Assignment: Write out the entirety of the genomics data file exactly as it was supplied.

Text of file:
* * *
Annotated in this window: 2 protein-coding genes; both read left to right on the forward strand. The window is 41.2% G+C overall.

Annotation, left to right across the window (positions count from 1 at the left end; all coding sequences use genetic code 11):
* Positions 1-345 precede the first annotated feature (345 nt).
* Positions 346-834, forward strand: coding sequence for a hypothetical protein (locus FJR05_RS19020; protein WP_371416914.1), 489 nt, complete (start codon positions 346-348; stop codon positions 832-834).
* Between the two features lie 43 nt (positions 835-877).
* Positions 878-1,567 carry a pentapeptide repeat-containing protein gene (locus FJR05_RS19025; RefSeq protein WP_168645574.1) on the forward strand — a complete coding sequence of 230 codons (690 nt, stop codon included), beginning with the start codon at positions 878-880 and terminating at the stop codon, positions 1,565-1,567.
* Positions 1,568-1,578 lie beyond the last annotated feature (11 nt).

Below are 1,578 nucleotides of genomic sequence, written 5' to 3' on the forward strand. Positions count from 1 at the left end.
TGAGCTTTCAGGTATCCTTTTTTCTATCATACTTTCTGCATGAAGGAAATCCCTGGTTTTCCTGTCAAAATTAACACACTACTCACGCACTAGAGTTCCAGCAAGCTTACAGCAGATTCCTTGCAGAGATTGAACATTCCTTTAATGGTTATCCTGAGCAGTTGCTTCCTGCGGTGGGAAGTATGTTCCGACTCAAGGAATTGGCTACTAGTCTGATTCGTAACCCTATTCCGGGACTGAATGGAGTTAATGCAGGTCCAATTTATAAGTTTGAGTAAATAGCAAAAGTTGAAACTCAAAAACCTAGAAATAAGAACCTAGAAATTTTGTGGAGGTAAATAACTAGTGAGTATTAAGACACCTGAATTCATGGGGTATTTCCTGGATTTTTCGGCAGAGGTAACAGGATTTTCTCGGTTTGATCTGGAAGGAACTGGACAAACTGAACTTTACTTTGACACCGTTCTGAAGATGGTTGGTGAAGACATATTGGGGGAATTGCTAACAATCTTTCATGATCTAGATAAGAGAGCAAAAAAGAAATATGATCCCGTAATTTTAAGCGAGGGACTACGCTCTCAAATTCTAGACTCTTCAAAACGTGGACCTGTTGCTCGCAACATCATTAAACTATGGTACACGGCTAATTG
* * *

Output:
Annotated in this window: 2 protein-coding genes; both read left to right on the forward strand. The window is 41.2% G+C overall.

Annotation, left to right across the window (positions count from 1 at the left end; all coding sequences use genetic code 11):
* Positions 1-345 precede the first annotated feature (345 nt).
* Positions 346-834, forward strand: coding sequence for a hypothetical protein (locus FJR05_RS19020; protein WP_371416914.1), 489 nt, complete (start codon positions 346-348; stop codon positions 832-834).
* Between the two features lie 43 nt (positions 835-877).
* Positions 878-1,567 carry a pentapeptide repeat-containing protein gene (locus FJR05_RS19025; RefSeq protein WP_168645574.1) on the forward strand — a complete coding sequence of 230 codons (690 nt, stop codon included), beginning with the start codon at positions 878-880 and terminating at the stop codon, positions 1,565-1,567.
* Positions 1,568-1,578 lie beyond the last annotated feature (11 nt).

Below are 1,578 nucleotides of genomic sequence, written 5' to 3' on the forward strand. Positions count from 1 at the left end.
TGAGCTTTCAGGTATCCTTTTTTCTATCATACTTTCTGCATGAAGGAAATCCCTGGTTTTCCTGTCAAAATTAACACACTACTCACGCACTAGAGTTCCAGCAAGCTTACAGCAGATTCCTTGCAGAGATTGAACATTCCTTTAATGGTTATCCTGAGCAGTTGCTTCCTGCGGTGGGAAGTATGTTCCGACTCAAGGAATTGGCTACTAGTCTGATTCGTAACCCTATTCCGGGACTGAATGGAGTTAATGCAGGTCCAATTTATAAGTTTGAGTAAATAGCAAAAGTTGAAACTCAAAAACCTAGAAATAAGAACCTAGAAATTTTGTGGAGGTAAATAACTAGTGAGTATTAAGACACCTGAATTCATGGGGTATTTCCTGGATTTTTCGGCAGAGGTAACAGGATTTTCTCGGTTTGATCTGGAAGGAACTGGACAAACTGAACTTTACTTTGACACCGTTCTGAAGATGGTTGGTGAAGACATATTGGGGGAATTGCTAACAATCTTTCATGATCTAGATAAGAGAGCAAAAAAGAAATATGATCCCGTAATTTTAAGCGAGGGACTACGCTCTCAAATTCTAGACTCTTCAAAACGTGGACCTGTTGCTCGCAACATCATTAAACTATGGTACACGGCTAATTG